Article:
Scam alert: Movers holding truck contents 'hostage'

Scam alert: Movers holding truck contents 'hostage' »Play Video

PORTLAND, Ore. – Moving can be dangerous ... for your bank account and your memories.

Our investigation revealed shady movers on the Internet waiting for you to fall into their trap. What is that trap? It's a fake online bidding war, where the bidders hope to walk away with the items in the truck.

That appears to be the case with Ken Johnson, who recently moved to Portland. "Boxes were opened, boxes were missing," Johnson said. He figures about 12 boxes are missing.

The movers, he said, also stuffed all of his things into a secret storage unit and "held them hostage" – demanding more money than the original contract. "It was total extortion," he said.

It started last fall in Kansas City. Johnson went online to find a mover, found a low bid and signed on. From that moment on, however, he said "it was a completely different story."

Johnson flew to Portland, expecting his items to arrive by a Miracle Movers truck any day. But though Miracle Movers had loaded up his things, the truck never arrived.

That's when Johnson called the owner of the moving company, Derric Fozard in North Carolina.

"That's when he told me, 'I don't know where your stuff is; we can't find it [and] we don't know where it went to,''" Johnson said.

A month later, Miracle Movers called back: "Mr. Johnson, we found your truck and it's on its way to Portland and will be there Saturday."

However, now the movers said they would not deliver his belongs until he paid more – a lot more, Johnson said.

"It's going to be triple what we told you it's going to be," Johnson said they told him. "And I said, 'I don't think so. That's not how contracts work.'"

They told him the change in price came because his stuff weighed more than the original estimate. However, when he asked them to weigh it at a scale for him - which is his right under the law – he said they refused: "Derric Fozard said, 'If you don't give me my money, I'm just going to sell everything," Johnson tells us. "He said 'I'm going to go through it and sell everything of value; I'm going to sell it and throw the rest of it away, so you decide what you want to do."

Johnson said he finally gave in, thinking of his photos that he could never replace. "They would not tell me where it was until I gave them $1,600," he said.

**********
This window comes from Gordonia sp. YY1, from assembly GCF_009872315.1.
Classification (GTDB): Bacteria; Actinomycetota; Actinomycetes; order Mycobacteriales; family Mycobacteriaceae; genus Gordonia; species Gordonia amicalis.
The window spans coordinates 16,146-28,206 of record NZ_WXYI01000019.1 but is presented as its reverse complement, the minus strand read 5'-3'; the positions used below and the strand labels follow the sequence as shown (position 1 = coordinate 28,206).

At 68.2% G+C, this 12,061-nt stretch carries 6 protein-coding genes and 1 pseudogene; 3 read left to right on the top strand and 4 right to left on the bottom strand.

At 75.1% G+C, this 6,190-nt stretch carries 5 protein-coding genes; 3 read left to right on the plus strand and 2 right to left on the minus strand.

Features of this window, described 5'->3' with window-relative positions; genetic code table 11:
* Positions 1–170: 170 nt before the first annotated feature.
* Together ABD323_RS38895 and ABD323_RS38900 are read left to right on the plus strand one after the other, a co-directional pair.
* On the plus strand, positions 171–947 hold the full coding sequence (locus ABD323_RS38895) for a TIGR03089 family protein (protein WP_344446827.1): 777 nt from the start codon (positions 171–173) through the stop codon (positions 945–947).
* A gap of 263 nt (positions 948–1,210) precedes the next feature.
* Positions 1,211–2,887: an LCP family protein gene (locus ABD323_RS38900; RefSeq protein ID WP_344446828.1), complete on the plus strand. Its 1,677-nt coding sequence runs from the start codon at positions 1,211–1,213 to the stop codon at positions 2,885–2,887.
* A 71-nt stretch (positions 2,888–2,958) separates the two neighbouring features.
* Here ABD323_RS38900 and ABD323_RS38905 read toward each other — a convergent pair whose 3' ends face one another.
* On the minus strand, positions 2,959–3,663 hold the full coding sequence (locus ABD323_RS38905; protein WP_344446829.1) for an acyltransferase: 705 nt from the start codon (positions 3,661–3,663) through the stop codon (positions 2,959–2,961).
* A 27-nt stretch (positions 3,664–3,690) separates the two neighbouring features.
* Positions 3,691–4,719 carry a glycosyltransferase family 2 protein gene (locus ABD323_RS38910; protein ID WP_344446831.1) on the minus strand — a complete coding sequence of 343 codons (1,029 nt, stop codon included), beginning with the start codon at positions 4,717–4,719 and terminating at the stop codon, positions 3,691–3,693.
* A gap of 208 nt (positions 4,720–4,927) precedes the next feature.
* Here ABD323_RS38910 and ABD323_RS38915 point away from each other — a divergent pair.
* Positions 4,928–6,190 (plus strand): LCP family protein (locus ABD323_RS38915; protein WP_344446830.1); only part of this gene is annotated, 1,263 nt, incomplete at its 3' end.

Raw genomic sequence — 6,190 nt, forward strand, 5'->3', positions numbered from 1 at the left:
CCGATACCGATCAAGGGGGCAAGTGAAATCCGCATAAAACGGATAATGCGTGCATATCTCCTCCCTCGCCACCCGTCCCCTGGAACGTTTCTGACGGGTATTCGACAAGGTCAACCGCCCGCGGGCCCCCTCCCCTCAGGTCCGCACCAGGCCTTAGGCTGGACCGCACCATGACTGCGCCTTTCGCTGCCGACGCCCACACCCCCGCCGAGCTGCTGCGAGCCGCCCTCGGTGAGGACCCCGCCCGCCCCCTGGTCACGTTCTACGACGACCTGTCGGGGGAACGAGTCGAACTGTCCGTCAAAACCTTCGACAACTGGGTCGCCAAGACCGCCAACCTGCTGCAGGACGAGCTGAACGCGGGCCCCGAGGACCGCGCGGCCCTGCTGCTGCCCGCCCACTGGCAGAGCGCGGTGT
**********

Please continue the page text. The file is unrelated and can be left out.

His things were in the Yakima/Tri-Cities area, and weren't in the condition they had been packed up in. For example, "the wheels were broken off the cabinets," he said. "And there was a back to this buffet that doesn't exist anymore; it was broken, just broken off."

So Johnson rented a U-Haul, drove up to Yakima and moved it all into the U-Haul truck to bring the items back to Portland. What he found were items broken, ripped, lost and dirty.

"They had cut themselves, and bled all over my mattress," Johnson said. "They had left, at some point, that couch in a warehouse in water
and the entire front is stained."

Johnson filed complaints against Miracle Movers. It turned out that this was not the first time for complaints against Derric Fozard and his company.

Eva Farrell said her move went bad five years ago: "I definitely want my money back," she said.

The move went badly for Susan Bailey too, who said she never even got her things back after her move about the same time.

Fozard's side
After Bailey's move, Derric Fozard expressed sorrow: "I felt very bad," he told our ABC affiliate in North Carolina. "I still feel very very bad; I mean, I cried."

This time, he has changed his attitude. "I don't have anything to do with that," he said to WTVD-TV's camera crew.

He paid Eva Farrell a judgment of several hundred dollars, but still owes Susan Bailey almost $100,000. Meanwhile, he is telling the WTVD investigative reporter that the Portland problems are Johnson's fault.

"We went all the way to [expletive] Portland, Oregon, to drop the man's stuff," Fozard said on camera. "We went all the way to Portland and he didn't want to take his stuff."

Moving "safety" tips
You will want to be very careful on the Internet. Some Web sites will give you multiple quotes that are really all from the same company, something consumer experts say is an attempt to trick you into a low-ball price, only to have your property held hostage or disappear.

Those experts said the way to protect yourself is to make sure someone comes to your house, in person, for the estimate. Check to see if they have their license and if they have complaints (see related links below).

Experts also said that a dead giveaway for a potentially fraudulent mover is when their company name is nearly the same as one of the big, legitimate movers. They said a better way to shop for a mover, other than on the Internet, is to ask friends for recommendations.

In the end, if you have any doubts don't let them load up your goods. Otherwise, "every single thing you own is gone," Johnson said.

He wishes he had done the move himself, saying the miracle now is ending up with anything at all.

"I want him to be stopped," Johnson says now of his reason for coming to KATU with his story, "so no one else has to go through this."

The Federal Motor Carrier Safety Administration looks into complaints about movers between states. Johnson filed a complaint against Miracle Movers with that agency, but so far has received no word about whether the agency has finished investigating or has taken any action against the company.

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